I used my own modest platform to build a following for DBW's Twitter account and early content. Rather than blow a limited marketing budget on traditional channels and standard registration promotions, I built our email list by producing three free webinars ahead of the first conference, and promoting them via paid emails to used Publishers Weekly's email list. I also launched a weekly "webcast" called DBW Roundtable where a panel of industry colleagues discussed the topic of the week, not only steadily building our audience and email list, but also serving as a test lab for potential conference programming and speakers. My content strategy wasn't to make DBW another traditional media outlet, but a trusted platform for informed opinions and industry expertise that offered the kind of actionable insights we promised at the annual conference—on a year-round basis. In doing so, it would not only ensure the continued relevance of the annual conference, it would also become a steady source of new ideas, content, and voices while also developing additional revenue streams.
“Most book marketing advice comes from authors who’ve had commercial success with books but no actual marketing experience. Many are taking advice that isn’t meant for them yet because they're not where they need to be,” explained Kilby Blades, an award-winning indie author and professional marketer, sharing practical insights for effective paid marketing strategies with WDC19 attendees.
"Market research is a very dry, dull topic, but finding and connecting with readers is how we make money." Too often, market research is limited to the basics—high-level demographics (age, gender, income) and/or broad genre interests (science fiction, romance)—leading to target audiences that either don't actually exist, or worse, reflect the researchers' personal interests. To find the right readers for a specific book or author, Amy Collins encourages writers to set aside personal assumptions and dig deeper.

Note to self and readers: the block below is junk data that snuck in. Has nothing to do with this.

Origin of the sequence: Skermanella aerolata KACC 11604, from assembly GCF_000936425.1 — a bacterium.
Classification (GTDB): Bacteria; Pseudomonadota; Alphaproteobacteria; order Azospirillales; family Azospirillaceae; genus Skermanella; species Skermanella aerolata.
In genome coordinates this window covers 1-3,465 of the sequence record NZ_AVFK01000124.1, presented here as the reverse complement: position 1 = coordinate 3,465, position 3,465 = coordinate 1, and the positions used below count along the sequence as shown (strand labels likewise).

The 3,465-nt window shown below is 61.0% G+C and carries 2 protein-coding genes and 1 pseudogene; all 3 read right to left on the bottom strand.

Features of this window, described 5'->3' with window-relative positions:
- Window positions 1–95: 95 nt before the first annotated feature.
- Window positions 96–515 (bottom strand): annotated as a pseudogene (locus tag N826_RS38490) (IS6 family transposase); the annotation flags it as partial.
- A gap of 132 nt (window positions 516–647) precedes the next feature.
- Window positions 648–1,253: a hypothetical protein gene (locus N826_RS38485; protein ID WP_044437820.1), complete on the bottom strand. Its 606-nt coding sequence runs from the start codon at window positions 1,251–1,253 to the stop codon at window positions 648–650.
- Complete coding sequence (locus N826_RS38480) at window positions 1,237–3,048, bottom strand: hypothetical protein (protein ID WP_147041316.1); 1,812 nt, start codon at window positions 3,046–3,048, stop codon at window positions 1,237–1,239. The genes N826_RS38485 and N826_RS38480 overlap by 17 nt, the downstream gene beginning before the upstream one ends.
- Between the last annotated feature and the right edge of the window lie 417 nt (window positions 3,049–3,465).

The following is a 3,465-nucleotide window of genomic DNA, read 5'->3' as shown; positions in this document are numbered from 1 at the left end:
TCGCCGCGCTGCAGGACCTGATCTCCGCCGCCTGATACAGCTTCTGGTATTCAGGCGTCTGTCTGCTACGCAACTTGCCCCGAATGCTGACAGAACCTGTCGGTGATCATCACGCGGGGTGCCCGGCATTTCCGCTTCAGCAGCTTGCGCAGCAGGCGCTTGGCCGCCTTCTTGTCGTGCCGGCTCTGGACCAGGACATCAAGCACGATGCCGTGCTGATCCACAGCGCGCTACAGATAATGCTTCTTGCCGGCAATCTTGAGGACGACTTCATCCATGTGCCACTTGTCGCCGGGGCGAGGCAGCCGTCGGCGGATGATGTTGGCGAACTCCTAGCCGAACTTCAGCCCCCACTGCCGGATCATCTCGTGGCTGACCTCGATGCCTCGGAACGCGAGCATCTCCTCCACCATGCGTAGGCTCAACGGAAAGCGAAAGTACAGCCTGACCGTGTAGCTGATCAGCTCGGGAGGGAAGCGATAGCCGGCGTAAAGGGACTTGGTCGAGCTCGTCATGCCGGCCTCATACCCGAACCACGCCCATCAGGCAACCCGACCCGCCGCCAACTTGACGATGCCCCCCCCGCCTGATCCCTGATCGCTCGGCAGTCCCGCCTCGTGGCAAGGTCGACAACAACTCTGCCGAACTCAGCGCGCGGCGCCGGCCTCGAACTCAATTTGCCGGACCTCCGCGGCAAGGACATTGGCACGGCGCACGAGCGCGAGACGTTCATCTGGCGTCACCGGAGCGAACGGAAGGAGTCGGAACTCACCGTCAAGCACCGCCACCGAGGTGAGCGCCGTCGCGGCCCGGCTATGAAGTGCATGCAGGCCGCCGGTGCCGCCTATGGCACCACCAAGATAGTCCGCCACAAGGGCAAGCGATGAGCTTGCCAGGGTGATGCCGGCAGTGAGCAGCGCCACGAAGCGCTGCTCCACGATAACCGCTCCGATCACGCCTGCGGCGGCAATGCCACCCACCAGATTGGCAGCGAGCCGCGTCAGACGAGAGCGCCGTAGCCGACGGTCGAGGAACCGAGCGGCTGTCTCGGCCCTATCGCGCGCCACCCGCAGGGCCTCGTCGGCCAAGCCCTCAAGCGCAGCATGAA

In 2019, I remain astounded (but not totally surprised) by how many authors' platforms lack the basics—if they have one at all—but far more egregiously, too many publishers are way behind the curve with their own platforms, doing a disservice to the authors they've committed to support and help succeed. If you're querying a publisher—big or small, traditional or hybrid—you (or your agent) should be able to satisfactorily address these three planks of their own platform before they inquire about yours. Each one is potentially more important than the size of your advance, and definitely more important than the size of your own Twitter following or email list.
Since Google Reader shut down back in 2013, there's arguably been no worthy replacement, partly because it helped accelerate the death of the individual blog and relegated RSS feeds to a tertiary distribution channel that most sites barely pay attention to these days. Over the years, I've used an unwieldy combination of Instapaper, Feedly, Twitter lists and Gmail filters (for the most useful email newsletters I subscribe to) to stay connected to my primary sources, and only a handful make the cut heading into 2019—including one social network that became unexpectedly useful in 2018.